Having the 24-hour emergency call system can be a comfort to the seniors and their families. When seniors are living in Supportive Housing and they push the emergency call button, assistance is there in minutes. If required the family or an ambulance will be called.
The move into Supportive Housing can be a major stress reliever for families. Another set of eyes is watching out for the seniors. The families will usually be informed of any changes that have been noticed in the seniors. This could include changes in hygiene, quantity of food eaten and overall manner of the seniors. It is then up to the families to investigate the reason for the change and take action to correct it.
Aug 1, 2012 / 5:00 am
So often, with elderly seniors we have set perceptions that we are not aware of. If we see a senior walking with a cane, we often think that the senior is weak and frail. However, have the same senior using a pair of walking poles and we think that the senior is energetic and cognitively with it. Either could be the case.
One of my clients walked with a real purpose in her stride. However, she had dementia and as soon as she left her home she was lost. One day, she did leave. No one on the street paid any attention to her because she appeared to be fine. The RCMP was called in to find her.
Families become frustrated when other people visit with their elderly parents for 30 minutes and then comment to the families that they do not understand why they get upset with their parents. Seniors with dementia can speak to strangers in a kind and thoughtful way and then speak to their family members very harshly. They can accuse them of terrible things. If you are with the senior for a length of time who has dementia, then you start to hear them ask the same questions or make the same comments repeatedly. Listening to this can be very tiring to family members, especially those who are not trained or meant to be caregivers. This is when elder abuse may happen, which it totally unacceptable. Call the health authority in the area for guidance and assistance.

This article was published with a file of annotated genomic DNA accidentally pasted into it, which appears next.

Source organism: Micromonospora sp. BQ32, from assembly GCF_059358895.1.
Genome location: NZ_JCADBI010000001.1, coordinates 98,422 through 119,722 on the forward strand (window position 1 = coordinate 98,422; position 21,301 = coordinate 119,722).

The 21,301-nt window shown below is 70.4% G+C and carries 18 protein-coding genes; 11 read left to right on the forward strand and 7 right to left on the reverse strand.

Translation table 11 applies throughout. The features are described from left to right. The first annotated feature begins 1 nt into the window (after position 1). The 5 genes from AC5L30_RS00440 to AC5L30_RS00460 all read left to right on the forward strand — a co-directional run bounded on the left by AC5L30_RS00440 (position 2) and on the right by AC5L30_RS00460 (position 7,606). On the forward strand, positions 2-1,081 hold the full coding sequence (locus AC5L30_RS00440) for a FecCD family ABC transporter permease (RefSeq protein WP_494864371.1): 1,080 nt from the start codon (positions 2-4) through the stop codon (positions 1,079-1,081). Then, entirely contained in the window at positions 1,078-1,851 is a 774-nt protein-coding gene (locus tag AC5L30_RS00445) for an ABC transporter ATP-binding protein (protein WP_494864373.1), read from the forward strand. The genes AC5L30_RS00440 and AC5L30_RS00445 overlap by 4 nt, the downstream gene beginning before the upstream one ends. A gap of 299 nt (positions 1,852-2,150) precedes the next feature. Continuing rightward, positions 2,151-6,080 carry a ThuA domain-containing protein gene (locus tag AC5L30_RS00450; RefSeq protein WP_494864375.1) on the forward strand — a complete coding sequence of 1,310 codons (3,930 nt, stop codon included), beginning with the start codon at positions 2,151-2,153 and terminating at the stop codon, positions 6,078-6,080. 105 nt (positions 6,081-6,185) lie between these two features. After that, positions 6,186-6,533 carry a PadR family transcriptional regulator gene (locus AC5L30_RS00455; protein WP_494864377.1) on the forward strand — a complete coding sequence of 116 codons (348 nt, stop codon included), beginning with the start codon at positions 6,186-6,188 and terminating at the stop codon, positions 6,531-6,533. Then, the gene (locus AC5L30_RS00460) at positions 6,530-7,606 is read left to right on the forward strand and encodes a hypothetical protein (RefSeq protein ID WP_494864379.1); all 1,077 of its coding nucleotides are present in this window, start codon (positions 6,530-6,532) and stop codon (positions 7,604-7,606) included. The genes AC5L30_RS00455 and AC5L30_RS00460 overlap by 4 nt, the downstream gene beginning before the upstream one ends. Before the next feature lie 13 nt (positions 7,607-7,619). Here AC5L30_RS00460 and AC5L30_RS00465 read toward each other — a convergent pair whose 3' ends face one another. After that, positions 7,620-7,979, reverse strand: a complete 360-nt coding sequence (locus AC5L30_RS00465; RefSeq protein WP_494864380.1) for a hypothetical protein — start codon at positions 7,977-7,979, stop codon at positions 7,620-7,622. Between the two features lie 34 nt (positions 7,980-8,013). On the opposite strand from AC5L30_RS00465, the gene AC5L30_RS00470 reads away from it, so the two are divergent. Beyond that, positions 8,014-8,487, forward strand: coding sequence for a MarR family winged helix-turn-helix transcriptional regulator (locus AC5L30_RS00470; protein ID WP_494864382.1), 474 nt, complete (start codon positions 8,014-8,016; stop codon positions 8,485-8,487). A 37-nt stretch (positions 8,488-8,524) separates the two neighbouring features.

Years ago, I was flying from London to Toronto and was seated next to an elderly man who was a Chaplin during World War II. He told me the most fascinating stories about his assignments during the war. Then, I was working with another elderly client who was tall, elegant, attractive and had dementia. She was telling me about her days as a model. These stories too were most interesting. However, they only happened in her mind.
Some seniors with dementia can be very convincing that is why it is important that when the seniors go to a doctor’s appointment that a family member is in attendance to tell the reality of the situation. Also, it is important for someone to be physically present to check-in on seniors to see how they are doing. Often, when family members are speaking with seniors by telephone the seniors will say that everything is fine and that they are eating properly, which is what is real to them. When in fact, the home could be dirty, medication is not being taken properly and meals consist of toast.
All of us have filters through which we see seniors. We need to be aware that we should see every senior as they really are and not judge them by how they look physically or by speaking with them for ten minutes. As with anyone, to truly know seniors you need to spend time with them. They always deserve dignity and respect.
Read more Connecting Seniors with Care articles
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- Health Authorities differ in the services Jul 18
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- Possible loss of independence Jun 27
- Residential care facility investigation Jun 20
- Don't call me a 'senior'! Jun 13
- Protecting seniors' interests Jun 6
- Seniors and summer May 30
- Assisted living & family involvement May 23
- Using electric scooters safely May 9
- Understanding BC Health Authorities Feb 29
- BC Seniors: Action Plan Feb 22